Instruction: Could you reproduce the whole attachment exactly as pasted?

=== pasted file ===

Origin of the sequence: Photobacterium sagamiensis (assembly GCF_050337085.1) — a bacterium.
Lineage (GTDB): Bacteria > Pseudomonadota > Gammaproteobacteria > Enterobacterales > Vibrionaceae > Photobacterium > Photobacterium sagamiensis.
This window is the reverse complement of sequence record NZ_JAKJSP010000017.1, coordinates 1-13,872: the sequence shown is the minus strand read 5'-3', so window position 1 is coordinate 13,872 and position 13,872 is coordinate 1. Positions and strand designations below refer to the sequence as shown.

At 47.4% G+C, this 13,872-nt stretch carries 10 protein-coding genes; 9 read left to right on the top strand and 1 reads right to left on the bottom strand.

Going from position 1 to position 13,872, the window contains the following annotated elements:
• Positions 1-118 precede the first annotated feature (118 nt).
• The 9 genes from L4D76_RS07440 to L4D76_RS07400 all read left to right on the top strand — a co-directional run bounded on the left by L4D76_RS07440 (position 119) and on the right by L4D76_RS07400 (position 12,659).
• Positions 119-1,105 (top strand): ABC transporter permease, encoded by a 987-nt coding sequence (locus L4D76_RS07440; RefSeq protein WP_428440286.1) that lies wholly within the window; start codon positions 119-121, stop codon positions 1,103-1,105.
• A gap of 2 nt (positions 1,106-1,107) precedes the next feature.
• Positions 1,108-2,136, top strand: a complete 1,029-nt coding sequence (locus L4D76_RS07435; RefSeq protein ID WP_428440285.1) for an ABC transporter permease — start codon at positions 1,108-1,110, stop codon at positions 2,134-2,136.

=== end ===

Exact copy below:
Origin of the sequence: Photobacterium sagamiensis (assembly GCF_050337085.1) — a bacterium.
Lineage (GTDB): Bacteria > Pseudomonadota > Gammaproteobacteria > Enterobacterales > Vibrionaceae > Photobacterium > Photobacterium sagamiensis.
This window is the reverse complement of sequence record NZ_JAKJSP010000017.1, coordinates 1-13,872: the sequence shown is the minus strand read 5'-3', so window position 1 is coordinate 13,872 and position 13,872 is coordinate 1. Positions and strand designations below refer to the sequence as shown.

At 47.4% G+C, this 13,872-nt stretch carries 10 protein-coding genes; 9 read left to right on the top strand and 1 reads right to left on the bottom strand.

Going from position 1 to position 13,872, the window contains the following annotated elements:
• Positions 1-118 precede the first annotated feature (118 nt).
• The 9 genes from L4D76_RS07440 to L4D76_RS07400 all read left to right on the top strand — a co-directional run bounded on the left by L4D76_RS07440 (position 119) and on the right by L4D76_RS07400 (position 12,659).
• Positions 119-1,105 (top strand): ABC transporter permease, encoded by a 987-nt coding sequence (locus L4D76_RS07440; RefSeq protein WP_428440286.1) that lies wholly within the window; start codon positions 119-121, stop codon positions 1,103-1,105.
• A gap of 2 nt (positions 1,106-1,107) precedes the next feature.
• Positions 1,108-2,136, top strand: a complete 1,029-nt coding sequence (locus L4D76_RS07435; RefSeq protein ID WP_428440285.1) for an ABC transporter permease — start codon at positions 1,108-1,110, stop codon at positions 2,134-2,136.